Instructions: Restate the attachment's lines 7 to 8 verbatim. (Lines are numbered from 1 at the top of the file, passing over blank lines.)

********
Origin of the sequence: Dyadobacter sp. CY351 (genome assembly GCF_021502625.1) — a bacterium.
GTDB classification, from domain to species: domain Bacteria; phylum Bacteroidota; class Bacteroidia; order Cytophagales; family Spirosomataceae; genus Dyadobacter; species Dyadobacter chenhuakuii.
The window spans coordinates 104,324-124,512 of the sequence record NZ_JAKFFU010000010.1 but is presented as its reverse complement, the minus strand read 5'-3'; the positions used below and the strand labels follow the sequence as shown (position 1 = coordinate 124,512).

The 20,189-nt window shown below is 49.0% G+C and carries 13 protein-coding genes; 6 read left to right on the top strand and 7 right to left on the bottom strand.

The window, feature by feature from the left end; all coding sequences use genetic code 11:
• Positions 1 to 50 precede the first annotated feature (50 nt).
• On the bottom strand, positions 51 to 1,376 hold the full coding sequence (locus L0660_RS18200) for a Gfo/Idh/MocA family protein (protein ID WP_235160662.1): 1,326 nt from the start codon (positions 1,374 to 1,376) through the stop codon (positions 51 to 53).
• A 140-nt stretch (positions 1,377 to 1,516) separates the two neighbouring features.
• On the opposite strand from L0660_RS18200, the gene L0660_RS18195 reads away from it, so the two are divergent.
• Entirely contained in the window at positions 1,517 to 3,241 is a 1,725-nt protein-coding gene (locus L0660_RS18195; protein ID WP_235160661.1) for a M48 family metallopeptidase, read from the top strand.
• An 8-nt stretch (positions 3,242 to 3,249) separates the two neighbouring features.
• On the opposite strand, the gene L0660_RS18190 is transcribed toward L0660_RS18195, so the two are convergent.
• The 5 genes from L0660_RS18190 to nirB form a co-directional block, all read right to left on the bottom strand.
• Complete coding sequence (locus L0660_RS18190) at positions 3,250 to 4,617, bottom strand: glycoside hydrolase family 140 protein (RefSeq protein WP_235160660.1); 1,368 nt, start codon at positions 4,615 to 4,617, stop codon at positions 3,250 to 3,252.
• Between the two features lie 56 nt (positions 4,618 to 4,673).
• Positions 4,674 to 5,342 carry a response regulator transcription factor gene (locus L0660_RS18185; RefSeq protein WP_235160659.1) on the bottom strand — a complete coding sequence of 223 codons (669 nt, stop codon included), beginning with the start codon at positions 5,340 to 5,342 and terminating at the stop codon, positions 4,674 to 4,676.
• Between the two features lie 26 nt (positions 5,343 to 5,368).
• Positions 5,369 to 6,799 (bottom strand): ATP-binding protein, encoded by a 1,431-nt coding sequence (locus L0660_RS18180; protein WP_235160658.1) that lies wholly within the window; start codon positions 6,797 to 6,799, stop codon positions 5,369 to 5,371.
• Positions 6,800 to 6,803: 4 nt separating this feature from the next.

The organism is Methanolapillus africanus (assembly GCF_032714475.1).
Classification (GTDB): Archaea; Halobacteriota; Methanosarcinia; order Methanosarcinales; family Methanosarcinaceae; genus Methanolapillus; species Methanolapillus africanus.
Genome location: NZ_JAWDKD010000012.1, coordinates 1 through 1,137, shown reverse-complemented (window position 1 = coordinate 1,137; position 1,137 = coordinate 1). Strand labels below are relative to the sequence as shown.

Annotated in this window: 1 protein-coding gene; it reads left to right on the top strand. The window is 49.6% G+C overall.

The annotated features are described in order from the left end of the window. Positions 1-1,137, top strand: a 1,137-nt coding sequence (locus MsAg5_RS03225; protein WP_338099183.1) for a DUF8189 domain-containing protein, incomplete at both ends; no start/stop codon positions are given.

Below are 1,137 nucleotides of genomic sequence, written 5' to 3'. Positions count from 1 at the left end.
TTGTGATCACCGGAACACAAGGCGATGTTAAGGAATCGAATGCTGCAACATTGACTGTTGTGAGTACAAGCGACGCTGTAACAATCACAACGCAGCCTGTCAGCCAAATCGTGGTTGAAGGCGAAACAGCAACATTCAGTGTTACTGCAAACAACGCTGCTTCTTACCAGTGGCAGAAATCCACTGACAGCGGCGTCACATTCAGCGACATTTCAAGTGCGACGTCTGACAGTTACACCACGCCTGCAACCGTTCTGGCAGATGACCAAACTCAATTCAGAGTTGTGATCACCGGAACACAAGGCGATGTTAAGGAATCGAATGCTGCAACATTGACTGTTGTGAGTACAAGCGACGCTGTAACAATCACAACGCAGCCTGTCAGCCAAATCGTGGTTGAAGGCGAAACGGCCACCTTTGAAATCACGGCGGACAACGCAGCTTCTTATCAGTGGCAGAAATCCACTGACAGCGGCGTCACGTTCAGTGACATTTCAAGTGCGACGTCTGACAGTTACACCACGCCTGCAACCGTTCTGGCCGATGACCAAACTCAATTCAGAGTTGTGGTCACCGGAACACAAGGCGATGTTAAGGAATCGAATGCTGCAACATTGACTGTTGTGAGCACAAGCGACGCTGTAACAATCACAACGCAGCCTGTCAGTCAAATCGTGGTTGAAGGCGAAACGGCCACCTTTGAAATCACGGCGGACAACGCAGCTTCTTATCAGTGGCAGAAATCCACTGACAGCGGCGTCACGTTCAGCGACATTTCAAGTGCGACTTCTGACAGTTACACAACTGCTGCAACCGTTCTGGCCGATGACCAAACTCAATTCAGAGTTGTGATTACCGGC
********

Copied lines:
• On the bottom strand, positions 51 to 1,376 hold the full coding sequence (locus L0660_RS18200) for a Gfo/Idh/MocA family protein (protein ID WP_235160662.1): 1,326 nt from the start codon (positions 1,374 to 1,376) through the stop codon (positions 51 to 53).
• A 140-nt stretch (positions 1,377 to 1,516) separates the two neighbouring features.